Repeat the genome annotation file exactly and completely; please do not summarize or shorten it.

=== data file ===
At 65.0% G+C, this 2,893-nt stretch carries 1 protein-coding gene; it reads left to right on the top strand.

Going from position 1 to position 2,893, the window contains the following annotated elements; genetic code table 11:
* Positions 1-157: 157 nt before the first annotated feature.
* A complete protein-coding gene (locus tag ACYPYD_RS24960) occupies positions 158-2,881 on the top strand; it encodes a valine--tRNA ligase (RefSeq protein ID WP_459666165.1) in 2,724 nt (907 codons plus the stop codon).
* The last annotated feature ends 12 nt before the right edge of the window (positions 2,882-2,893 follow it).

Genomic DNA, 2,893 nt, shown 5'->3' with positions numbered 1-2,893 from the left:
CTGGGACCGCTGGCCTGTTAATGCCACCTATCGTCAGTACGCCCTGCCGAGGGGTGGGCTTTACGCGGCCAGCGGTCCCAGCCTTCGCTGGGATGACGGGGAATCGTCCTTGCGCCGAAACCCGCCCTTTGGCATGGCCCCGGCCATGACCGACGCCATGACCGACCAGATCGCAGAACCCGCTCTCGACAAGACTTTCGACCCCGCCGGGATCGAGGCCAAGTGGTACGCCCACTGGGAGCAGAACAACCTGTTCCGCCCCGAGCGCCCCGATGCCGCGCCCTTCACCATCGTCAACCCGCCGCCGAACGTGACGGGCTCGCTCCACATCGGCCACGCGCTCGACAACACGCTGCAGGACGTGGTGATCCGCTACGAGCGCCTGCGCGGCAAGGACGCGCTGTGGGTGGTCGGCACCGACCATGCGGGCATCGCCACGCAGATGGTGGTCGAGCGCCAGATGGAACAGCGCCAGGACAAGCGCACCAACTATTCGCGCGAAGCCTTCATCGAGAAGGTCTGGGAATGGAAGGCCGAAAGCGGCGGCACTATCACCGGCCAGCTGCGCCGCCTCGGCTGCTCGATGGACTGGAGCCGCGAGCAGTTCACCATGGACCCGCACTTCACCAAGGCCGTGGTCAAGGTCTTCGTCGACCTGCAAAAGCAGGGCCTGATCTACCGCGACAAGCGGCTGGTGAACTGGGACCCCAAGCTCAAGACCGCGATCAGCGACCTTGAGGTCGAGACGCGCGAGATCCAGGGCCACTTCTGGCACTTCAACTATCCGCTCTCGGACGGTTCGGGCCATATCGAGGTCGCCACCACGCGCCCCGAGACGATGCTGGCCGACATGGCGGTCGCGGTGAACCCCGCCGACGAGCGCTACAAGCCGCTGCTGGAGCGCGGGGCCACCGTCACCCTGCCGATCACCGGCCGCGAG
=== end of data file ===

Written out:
At 65.0% G+C, this 2,893-nt stretch carries 1 protein-coding gene; it reads left to right on the top strand.

Going from position 1 to position 2,893, the window contains the following annotated elements; genetic code table 11:
* Positions 1-157: 157 nt before the first annotated feature.
* A complete protein-coding gene (locus tag ACYPYD_RS24960) occupies positions 158-2,881 on the top strand; it encodes a valine--tRNA ligase (RefSeq protein ID WP_459666165.1) in 2,724 nt (907 codons plus the stop codon).
* The last annotated feature ends 12 nt before the right edge of the window (positions 2,882-2,893 follow it).

Genomic DNA, 2,893 nt, shown 5'->3' with positions numbered 1-2,893 from the left:
CTGGGACCGCTGGCCTGTTAATGCCACCTATCGTCAGTACGCCCTGCCGAGGGGTGGGCTTTACGCGGCCAGCGGTCCCAGCCTTCGCTGGGATGACGGGGAATCGTCCTTGCGCCGAAACCCGCCCTTTGGCATGGCCCCGGCCATGACCGACGCCATGACCGACCAGATCGCAGAACCCGCTCTCGACAAGACTTTCGACCCCGCCGGGATCGAGGCCAAGTGGTACGCCCACTGGGAGCAGAACAACCTGTTCCGCCCCGAGCGCCCCGATGCCGCGCCCTTCACCATCGTCAACCCGCCGCCGAACGTGACGGGCTCGCTCCACATCGGCCACGCGCTCGACAACACGCTGCAGGACGTGGTGATCCGCTACGAGCGCCTGCGCGGCAAGGACGCGCTGTGGGTGGTCGGCACCGACCATGCGGGCATCGCCACGCAGATGGTGGTCGAGCGCCAGATGGAACAGCGCCAGGACAAGCGCACCAACTATTCGCGCGAAGCCTTCATCGAGAAGGTCTGGGAATGGAAGGCCGAAAGCGGCGGCACTATCACCGGCCAGCTGCGCCGCCTCGGCTGCTCGATGGACTGGAGCCGCGAGCAGTTCACCATGGACCCGCACTTCACCAAGGCCGTGGTCAAGGTCTTCGTCGACCTGCAAAAGCAGGGCCTGATCTACCGCGACAAGCGGCTGGTGAACTGGGACCCCAAGCTCAAGACCGCGATCAGCGACCTTGAGGTCGAGACGCGCGAGATCCAGGGCCACTTCTGGCACTTCAACTATCCGCTCTCGGACGGTTCGGGCCATATCGAGGTCGCCACCACGCGCCCCGAGACGATGCTGGCCGACATGGCGGTCGCGGTGAACCCCGCCGACGAGCGCTACAAGCCGCTGCTGGAGCGCGGGGCCACCGTCACCCTGCCGATCACCGGCCGCGAG